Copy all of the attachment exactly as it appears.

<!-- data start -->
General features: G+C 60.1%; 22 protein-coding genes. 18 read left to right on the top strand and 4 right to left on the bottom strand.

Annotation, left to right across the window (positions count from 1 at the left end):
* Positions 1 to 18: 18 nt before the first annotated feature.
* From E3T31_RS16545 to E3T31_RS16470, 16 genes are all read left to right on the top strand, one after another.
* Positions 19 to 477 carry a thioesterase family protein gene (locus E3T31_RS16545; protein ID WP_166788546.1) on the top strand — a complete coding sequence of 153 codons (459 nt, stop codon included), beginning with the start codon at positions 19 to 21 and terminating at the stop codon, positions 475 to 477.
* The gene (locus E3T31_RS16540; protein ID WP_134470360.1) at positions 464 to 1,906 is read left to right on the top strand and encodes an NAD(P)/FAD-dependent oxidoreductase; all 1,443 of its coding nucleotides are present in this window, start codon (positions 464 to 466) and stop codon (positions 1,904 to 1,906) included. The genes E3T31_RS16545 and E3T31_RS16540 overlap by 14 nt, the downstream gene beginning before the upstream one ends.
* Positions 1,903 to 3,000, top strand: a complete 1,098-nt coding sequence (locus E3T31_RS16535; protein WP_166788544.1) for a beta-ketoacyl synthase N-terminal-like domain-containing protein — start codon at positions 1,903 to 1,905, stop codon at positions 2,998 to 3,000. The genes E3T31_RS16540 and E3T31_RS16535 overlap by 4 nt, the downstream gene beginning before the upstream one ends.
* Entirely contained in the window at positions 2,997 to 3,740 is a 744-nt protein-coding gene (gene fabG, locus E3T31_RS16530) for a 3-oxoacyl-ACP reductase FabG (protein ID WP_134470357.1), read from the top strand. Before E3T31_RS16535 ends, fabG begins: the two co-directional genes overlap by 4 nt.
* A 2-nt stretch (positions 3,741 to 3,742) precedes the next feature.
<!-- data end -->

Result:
General features: G+C 60.1%; 22 protein-coding genes. 18 read left to right on the top strand and 4 right to left on the bottom strand.

Annotation, left to right across the window (positions count from 1 at the left end):
* Positions 1 to 18: 18 nt before the first annotated feature.
* From E3T31_RS16545 to E3T31_RS16470, 16 genes are all read left to right on the top strand, one after another.
* Positions 19 to 477 carry a thioesterase family protein gene (locus E3T31_RS16545; protein ID WP_166788546.1) on the top strand — a complete coding sequence of 153 codons (459 nt, stop codon included), beginning with the start codon at positions 19 to 21 and terminating at the stop codon, positions 475 to 477.
* The gene (locus E3T31_RS16540; protein ID WP_134470360.1) at positions 464 to 1,906 is read left to right on the top strand and encodes an NAD(P)/FAD-dependent oxidoreductase; all 1,443 of its coding nucleotides are present in this window, start codon (positions 464 to 466) and stop codon (positions 1,904 to 1,906) included. The genes E3T31_RS16545 and E3T31_RS16540 overlap by 14 nt, the downstream gene beginning before the upstream one ends.
* Positions 1,903 to 3,000, top strand: a complete 1,098-nt coding sequence (locus E3T31_RS16535; protein WP_166788544.1) for a beta-ketoacyl synthase N-terminal-like domain-containing protein — start codon at positions 1,903 to 1,905, stop codon at positions 2,998 to 3,000. The genes E3T31_RS16540 and E3T31_RS16535 overlap by 4 nt, the downstream gene beginning before the upstream one ends.
* Entirely contained in the window at positions 2,997 to 3,740 is a 744-nt protein-coding gene (gene fabG, locus E3T31_RS16530) for a 3-oxoacyl-ACP reductase FabG (protein ID WP_134470357.1), read from the top strand. Before E3T31_RS16535 ends, fabG begins: the two co-directional genes overlap by 4 nt.
* A 2-nt stretch (positions 3,741 to 3,742) precedes the next feature.